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True Connection

It's Bloom time once again! How are you doing? I hope you are continuing to blossom in your life, even if fall is setting in (spring, if you're in the southern hemisphere!). Whatever your age -- it doesn't have to hold you back -- we can continue to "flower" right up to the end.

This week's Bloom is the follow-up to The Seed:

"Have you ever considered the difference between

belonging and fitting in?

I invite you to think about it."

As you know by now, I love words -- their meanings, their nuances, and innuendos. There's a wonderful radio show on NPR that also rebroadcasts via a podcast. With all my cross-country drives, I've become quite a fan of podcasts. The one I'm referring to is "Says You" and it's an hour of word games. The question I asked in The Seed is right up this program's alley!

I already had a sense of how belonging differed from fitting in and I went a little deeper with some research. "Belonging" can be described as a yearning for connection, a need for positive regard from others and an emotional need to be part of a group, part of something greater than oneself, something that makes us feel better. On the other hand, "fitting in" is striving to be or act in a certain, specific way that you think is necessary in order to be accepted by others. One is warm and fuzzy and the other is yucky!

You know I talk and have written about our Ego vs Soul many times. When we feel like we belong, it's a heart and soul connection. There's a comfort being in and part of a group that holds us. We feel joy and we feel like we're where we want to be and they want us to be there, too.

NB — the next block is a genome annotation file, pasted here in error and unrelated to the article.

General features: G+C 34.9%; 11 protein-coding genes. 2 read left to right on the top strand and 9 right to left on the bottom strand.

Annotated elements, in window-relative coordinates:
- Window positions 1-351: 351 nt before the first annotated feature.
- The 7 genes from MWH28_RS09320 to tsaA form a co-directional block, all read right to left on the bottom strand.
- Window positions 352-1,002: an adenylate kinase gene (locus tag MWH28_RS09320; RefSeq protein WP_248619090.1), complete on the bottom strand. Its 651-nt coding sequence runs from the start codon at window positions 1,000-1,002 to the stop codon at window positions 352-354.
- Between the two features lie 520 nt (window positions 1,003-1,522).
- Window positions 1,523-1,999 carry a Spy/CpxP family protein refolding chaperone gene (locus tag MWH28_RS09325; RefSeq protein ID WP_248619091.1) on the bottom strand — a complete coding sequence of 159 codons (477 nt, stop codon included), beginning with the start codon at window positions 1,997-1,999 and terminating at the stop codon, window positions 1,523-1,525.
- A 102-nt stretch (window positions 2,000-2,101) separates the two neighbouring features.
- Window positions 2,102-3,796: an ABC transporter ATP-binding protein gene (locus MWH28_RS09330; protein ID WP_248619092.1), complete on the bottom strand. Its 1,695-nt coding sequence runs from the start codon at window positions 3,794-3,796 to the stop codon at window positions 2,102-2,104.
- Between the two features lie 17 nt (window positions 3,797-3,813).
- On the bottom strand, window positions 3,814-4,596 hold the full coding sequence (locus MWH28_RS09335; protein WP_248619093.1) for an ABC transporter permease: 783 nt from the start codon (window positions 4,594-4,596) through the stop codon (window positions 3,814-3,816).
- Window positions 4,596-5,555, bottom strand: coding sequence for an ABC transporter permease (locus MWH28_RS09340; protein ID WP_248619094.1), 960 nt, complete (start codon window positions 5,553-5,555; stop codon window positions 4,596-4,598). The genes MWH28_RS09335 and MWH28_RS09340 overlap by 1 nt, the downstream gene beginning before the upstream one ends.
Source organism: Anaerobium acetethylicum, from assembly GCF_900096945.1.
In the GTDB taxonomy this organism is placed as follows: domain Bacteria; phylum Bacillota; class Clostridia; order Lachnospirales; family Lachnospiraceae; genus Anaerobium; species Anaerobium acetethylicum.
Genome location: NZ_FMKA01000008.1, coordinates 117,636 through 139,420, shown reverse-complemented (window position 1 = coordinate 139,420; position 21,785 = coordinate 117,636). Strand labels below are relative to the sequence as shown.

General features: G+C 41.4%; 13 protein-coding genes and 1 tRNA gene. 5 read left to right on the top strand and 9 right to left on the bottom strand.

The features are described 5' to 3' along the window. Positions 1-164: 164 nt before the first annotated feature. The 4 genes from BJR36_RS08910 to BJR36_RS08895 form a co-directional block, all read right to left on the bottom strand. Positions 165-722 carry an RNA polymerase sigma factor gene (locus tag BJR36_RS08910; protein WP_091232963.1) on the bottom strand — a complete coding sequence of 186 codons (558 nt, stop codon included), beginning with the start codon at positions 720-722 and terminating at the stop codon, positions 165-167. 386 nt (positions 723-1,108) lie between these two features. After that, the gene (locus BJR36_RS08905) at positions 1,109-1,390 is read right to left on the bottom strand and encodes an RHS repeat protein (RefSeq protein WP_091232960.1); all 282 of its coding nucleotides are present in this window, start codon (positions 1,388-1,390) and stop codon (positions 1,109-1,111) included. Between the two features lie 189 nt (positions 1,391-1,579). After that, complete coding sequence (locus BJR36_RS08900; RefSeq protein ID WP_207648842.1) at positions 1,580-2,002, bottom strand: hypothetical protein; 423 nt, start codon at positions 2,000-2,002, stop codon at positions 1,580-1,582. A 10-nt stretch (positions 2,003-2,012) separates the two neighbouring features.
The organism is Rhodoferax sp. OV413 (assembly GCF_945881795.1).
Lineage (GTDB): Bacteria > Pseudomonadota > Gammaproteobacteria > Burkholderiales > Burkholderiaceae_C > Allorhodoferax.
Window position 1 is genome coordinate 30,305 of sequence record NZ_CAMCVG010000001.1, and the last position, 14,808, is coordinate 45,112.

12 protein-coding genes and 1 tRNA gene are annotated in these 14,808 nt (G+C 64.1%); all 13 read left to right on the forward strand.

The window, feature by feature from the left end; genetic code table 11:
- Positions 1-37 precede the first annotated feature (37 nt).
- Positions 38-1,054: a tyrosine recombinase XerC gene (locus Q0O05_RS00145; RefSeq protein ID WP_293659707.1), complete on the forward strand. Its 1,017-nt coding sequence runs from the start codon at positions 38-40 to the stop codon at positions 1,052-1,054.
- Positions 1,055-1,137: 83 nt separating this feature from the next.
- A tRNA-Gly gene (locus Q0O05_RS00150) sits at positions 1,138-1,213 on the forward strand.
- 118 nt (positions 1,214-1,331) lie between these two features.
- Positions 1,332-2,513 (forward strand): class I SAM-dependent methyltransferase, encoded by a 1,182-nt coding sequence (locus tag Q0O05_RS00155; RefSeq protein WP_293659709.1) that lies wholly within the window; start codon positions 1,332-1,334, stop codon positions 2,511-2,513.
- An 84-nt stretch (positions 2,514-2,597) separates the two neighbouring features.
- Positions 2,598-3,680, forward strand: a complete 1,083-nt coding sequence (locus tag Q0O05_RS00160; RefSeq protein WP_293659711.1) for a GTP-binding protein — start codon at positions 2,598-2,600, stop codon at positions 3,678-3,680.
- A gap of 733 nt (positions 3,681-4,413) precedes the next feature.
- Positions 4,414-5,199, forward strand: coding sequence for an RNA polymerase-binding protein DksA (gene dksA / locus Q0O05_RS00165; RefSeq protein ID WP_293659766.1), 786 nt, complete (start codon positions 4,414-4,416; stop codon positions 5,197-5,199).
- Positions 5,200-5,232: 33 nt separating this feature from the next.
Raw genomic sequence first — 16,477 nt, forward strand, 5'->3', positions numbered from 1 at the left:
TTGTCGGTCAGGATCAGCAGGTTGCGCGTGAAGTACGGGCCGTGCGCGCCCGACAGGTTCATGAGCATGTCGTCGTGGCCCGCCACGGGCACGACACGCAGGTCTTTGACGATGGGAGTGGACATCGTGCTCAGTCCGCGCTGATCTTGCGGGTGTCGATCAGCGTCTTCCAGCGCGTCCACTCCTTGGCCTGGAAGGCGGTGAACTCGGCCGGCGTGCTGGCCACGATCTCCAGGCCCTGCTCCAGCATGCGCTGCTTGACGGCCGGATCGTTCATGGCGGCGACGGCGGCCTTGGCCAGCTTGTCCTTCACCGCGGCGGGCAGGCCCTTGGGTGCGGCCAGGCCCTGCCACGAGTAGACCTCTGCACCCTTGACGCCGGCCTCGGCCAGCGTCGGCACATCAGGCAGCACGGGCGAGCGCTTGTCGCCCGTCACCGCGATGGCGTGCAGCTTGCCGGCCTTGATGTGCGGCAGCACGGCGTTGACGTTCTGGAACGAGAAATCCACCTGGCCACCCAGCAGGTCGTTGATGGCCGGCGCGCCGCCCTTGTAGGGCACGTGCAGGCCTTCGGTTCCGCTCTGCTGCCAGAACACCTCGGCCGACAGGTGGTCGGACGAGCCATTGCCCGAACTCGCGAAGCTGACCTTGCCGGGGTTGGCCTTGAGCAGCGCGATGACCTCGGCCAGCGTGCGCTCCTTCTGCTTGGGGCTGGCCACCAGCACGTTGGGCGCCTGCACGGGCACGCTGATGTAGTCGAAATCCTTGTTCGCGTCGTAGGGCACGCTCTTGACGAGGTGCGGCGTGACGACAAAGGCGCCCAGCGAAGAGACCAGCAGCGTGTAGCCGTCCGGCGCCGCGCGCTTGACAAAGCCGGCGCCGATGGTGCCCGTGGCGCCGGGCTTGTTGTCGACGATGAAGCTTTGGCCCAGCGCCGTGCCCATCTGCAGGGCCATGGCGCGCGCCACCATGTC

When we are hoping to fit in there's an element of fear, the ego's most triggering emotion. Even once we finally feel like we're "there", there's a sense that no one cares if we are or not. It's like a lot of scared egos bumping up against one another and all trying to be just a little bit better than the next one. When we get caught up in the wanting to be like so-and-so, we start to hear ourselves saying those dangerous words ... "I should be.../I should do..." Anytime we start "shoulding" all over ourselves, it's a sign to back away.

We can talk ourselves into thinking we'll be happy if we learn to fit in, but we rarely can be. There's no real bond like there is in belonging. Social media can contribute to our feeling that we need to fit in - it's a false, empty need. In fact, there can be a really dark side to wanting to "be like" others. Over the years, especially through adolescence, young people will often indulge in risky behaviour, just to be part of the "in crowd". Whether it's using drugs or starving themselves to look like someone on TikTok or worse, they're hoping for acceptance. Just yesterday there was a news report on how hair straighteners might be causing cancer. A black woman stated that she had been using this product for years, "So I could fit in". The pressure is on and it never lets up when we are not being true to ourselves in an attempt to yield to someone else's standards.

Genuine, loving relationships are what truly support us. There's a saying that Friends know all about you and still love you. When we can feel free to be ourselves we are less stressed, calmer, more content, and it allows space for us to continue evolving into higher levels of our magnificence. This is what happens when we have the good fortune of feeling like we belong -- and that is what I wish for you.

Do you have something you'd like to hash out? Are you feeling like some days (most days?) are harder than others? You're not alone. The last few years have been a wild, roller coaster ride, to say the least. I'm opening up some extra spots for coaching, especially around getting healthy and looking forward to the future. Send me an email and we can have a sesh to see if I can help you. It's tough trying to figure it out all on our own.

Sparkles and Love,


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About the Author




Barbara L Cummings, MS, RN

the Mindful Maven and Mistress of Meditation, is a sassy Queen-ager, mentor, confidante and trusted guide who provides people with everyday life support. 

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